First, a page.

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July 26, 2016 / 20 Tammuz, 5776

Posts Tagged ‘Ethiopia’

Netanyahu First Israeli PM in Decades to Visit African Countries

Monday, July 4th, 2016

Prime Minister Benjamin Netanyahu is leaving on an historic visit to Africa Monday, after decades in which no Israeli prime minister has visited the continent. The Prime Minister has set improving and strengthening relations with African countries as a goal; he will visit Uganda, Kenya, Rwanda and Ethiopia.

On the occasion of Prime Minister Netanyahu's visit, the National Information Directorate has designed a special logo featuring the flags of the countries on his itinerary.

On the occasion of Prime Minister Netanyahu’s visit, the National Information Directorate has designed a special logo featuring the flags of the countries on his itinerary.

Prime Minister Netanyahu’s visit to Africa will begin in Uganda where President Yoweei Museveni will welcome him in an official ceremony with a 19-gun salute (21-guns is for presidents). Afterwards, an official ceremony will be held at Entebbe to mark 40 years since the Entebbe raid.

Later the Prime Minister will meet with East African heads of state who are traveling to Uganda especially for a diplomatic meeting with him. Participating in the meeting will be Ugandan President Museveni, Kenyan President Uhuru Kenyatta, Rwandan President Paul Kagame, South Sudan President Salva Kiir Mayardit, Ethiopian Prime Minister Hailemariam Desalegn Boshe, Zambian President Edgar Lungu and Tanzanian Foreign Minister Dr. Augustine Philip Mahiga. Prime Minister Netanyahu will also visit Kenya, Rwanda and Ethiopia where he will hold meetings with their heads of state and security and economic leaderships. He will make an historic speech before the Ethiopian Parliament.

Beyond its diplomatic aspects, Prime Minister Netanyahu also has major economic significance. The Prime Minister will be accompanied by approximately 80 businesspeople from 50 companies, all eager to establish commercial ties with African companies and countries. Last week the Netanyahu cabinet passed a $13 million plan to strengthen economic links and cooperation with African countries.

Economic seminars will be held in Kenya and Ethiopia with the participation of the traveling businesspeople and their local counterparts. The seminars are under the auspices of Kenyan President Kenyatta, Ethiopian Prime Minister Desalegn Boshe and Prime Minister Netanyahu.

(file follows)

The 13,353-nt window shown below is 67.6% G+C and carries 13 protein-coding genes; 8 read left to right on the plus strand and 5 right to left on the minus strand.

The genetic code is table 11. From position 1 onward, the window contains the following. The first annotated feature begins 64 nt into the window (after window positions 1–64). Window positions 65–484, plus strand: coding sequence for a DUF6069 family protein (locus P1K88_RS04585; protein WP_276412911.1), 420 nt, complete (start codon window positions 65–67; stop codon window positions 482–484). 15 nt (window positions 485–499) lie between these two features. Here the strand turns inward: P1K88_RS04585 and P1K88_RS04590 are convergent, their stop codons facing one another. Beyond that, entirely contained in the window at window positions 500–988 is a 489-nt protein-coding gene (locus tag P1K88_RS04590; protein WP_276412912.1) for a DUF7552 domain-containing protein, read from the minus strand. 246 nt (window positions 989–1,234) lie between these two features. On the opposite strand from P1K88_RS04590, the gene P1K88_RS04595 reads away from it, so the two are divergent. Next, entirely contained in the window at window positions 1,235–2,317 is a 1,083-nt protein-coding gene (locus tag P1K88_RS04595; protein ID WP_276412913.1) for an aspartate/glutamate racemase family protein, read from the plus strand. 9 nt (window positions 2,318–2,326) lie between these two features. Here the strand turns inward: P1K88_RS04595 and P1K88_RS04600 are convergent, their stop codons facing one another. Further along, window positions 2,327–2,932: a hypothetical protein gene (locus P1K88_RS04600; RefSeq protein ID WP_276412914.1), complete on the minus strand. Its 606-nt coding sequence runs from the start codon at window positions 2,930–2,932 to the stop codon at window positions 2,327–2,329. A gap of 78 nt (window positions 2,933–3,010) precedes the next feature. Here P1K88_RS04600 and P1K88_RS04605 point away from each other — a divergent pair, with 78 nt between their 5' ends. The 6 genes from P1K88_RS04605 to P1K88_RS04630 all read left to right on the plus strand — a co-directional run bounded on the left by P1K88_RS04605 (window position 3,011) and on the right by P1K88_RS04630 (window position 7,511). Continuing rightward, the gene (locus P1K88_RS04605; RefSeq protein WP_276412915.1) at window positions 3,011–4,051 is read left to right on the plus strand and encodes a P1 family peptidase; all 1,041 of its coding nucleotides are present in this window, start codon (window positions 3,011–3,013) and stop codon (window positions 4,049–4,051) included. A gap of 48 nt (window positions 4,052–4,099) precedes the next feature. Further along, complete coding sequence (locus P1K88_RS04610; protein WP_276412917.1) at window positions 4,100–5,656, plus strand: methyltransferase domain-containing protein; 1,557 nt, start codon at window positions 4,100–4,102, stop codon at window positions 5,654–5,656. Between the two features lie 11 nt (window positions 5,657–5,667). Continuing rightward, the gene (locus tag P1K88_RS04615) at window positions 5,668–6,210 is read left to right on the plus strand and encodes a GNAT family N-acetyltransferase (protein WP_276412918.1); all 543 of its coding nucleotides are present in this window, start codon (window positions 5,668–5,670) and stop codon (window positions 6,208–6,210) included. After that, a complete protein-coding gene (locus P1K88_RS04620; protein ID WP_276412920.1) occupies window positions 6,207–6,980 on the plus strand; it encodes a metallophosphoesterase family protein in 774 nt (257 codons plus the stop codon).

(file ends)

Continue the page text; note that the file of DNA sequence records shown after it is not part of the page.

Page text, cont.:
JNi.Media

On This Day in 1991, IDF Makes a Miracle With ‘Operation Solomon’

Tuesday, May 24th, 2016

On this day in 1991, Israeli Defense Forces accomplished a miracle and broke a world record for number of passengers transported in a plane, launching a covert mission to airlift thousands of people, thousands of miles away to bring them home to Israel.

It seemed impossible at the time, but Operation Solomon rescued 14,500 Ethiopian Jews on May 24 and May 25 and transported them 2,500 miles to a new life in Israel.

To date, the unprecedented airlift remains the largest aerial expedition in the history of the State of Israel and the largest transport of passengers in a single plane in the world.

In 1990, the Israeli government and the IDF became aware that the incumbent government of Ethiopia’s Mengistu Haile Mariam was coming closer to collapse or a coup. World Jewish organizations joined Israel in its concern for the Beta Israel, Ethiopian Jews whose mass emigration had to that point been impossible.

The Ethiopian government finally allowed all the Jews to leave the country at once in great part due to a letter from U.S. President George H.W. Bush. Up to that point, Mengistu was only willing to discuss their emigration in exchange for weapons.

U.S. Senator Rudy Boschwitz was sent as a special emissary by Pres. Bush to meet with the Ethiopian government to aid Israel in arranging the airlift. Assistant Secy of State for African Affairs Hank Cohen was also involved as he was an international mediator in Ethiopia’s civil war.

The operation itself was not publicized by media, thanks to a gag order under military censorship. The aircraft were all stripped of their seats in order to maximize their space.

Upon arrival 140 frail passengers received medical care while still on the tarmac; five pregnant women gave birth on the plane – they and their newborns were rushed to the hospital as soon as they arrived in Israel.

In 36 hours, 35 Israeli aircraft flew non-stop flights to transport 14,325 Ethiopian Jews to Israel. Among the aircraft were Israeli Air Force C-130s and El Al Boeing 7474s.

Hana Levi Julian

Ethiopian MK Meets Visiting African Women, Advocates Merging Israeli Tech with ‘Fertile African Soil’

Tuesday, May 24th, 2016

MK Avraham Neguise (Likud) on Monday met at the Knesset with a delegation of prominent women from several African countries, including women from academia and education, as well as members of parliament, members of political parties and one journalist.

The African delegation is visiting Israel as part of the UN Women initiative, established in 2010 by the United Nations General Assembly and the United Nations Entity for Gender Equality and the Empowerment of Women. UN Women – Africa, one of the largest branches of this initiative, works to “support regional gender-responsive measures to promote women’s leadership and participation in politics, government, business and society and to influence regional and national legal frameworks and policies to increase women’s leadership and political participation.”